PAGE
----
Protection of Renewable Energy Systems
The recent progress in renewable energy (RE) technologies has led to the erection of RE power plants (REPPs) up to the order of several hundred megawatts. Unlike their predecessors, which generally appeared in the form of dispersed generation (DG) coupled mainly with distribution systems, such large REPPs are naturally part of high-voltage transmission networks and hold non-negligible proportions of the generation. On the other hand, RE-based DGs are becoming pervasive in modern distribution systems. As a result, the fault ride-through (FRT) requirement has become an essential part of modern grid codes.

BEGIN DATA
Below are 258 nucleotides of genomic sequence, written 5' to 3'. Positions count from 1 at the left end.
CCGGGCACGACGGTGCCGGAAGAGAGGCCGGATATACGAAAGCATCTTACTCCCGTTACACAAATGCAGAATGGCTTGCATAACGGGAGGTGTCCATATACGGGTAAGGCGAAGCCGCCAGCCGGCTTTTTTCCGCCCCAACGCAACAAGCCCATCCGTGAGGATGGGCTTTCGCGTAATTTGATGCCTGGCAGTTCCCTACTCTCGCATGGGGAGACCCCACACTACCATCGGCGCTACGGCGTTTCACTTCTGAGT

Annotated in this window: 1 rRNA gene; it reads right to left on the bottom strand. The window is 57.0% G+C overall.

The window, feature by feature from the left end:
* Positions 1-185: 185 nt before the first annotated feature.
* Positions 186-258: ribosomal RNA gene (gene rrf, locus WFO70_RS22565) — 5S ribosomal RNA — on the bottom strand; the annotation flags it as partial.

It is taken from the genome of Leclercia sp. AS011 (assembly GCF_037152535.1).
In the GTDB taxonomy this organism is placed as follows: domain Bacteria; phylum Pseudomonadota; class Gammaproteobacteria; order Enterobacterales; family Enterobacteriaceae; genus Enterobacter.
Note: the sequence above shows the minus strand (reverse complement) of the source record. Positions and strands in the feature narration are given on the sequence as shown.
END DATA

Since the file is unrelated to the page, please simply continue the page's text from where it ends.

This seminar investigates the challenges brought about by the FRT requirement now affecting protective relaying for systems with which REPPs are integrated. Some serious defects of distance protection for the lines connected to induction generator (IG)-based wind farms (WFs) during balanced faults are revealed. It is shown that for the squirrel cage IG (SCIG) WFs, distance protection becomes insecure, while for the doubly-fed IG (DFIG) WFs, the relay performance is utterly unreliable, due to operating scenarios that are unique to such WFs, and are not addressed by the existing relaying practices. The detected failures can easily result in unnecessary WF tripping, thus jeopardizing the objectives pursued by the FRT requirement. Moreover, a novel modified permissive overreach transfer trip (POTT) scheme along with a fault current classification technique is proposed to address these problems for both types of IG-based WFs, and the accurate non-delayed protection of a distance relay over the entire line length is restored. The results of a comprehensive performance evaluation are presented to confirm the findings of this study and validate the efficacy of the proposed solution for all operating conditions. Results are particularly promising for the DFIG-based WFs with nonzero crowbar resistance, which is the most likely situation confronted by distance relays.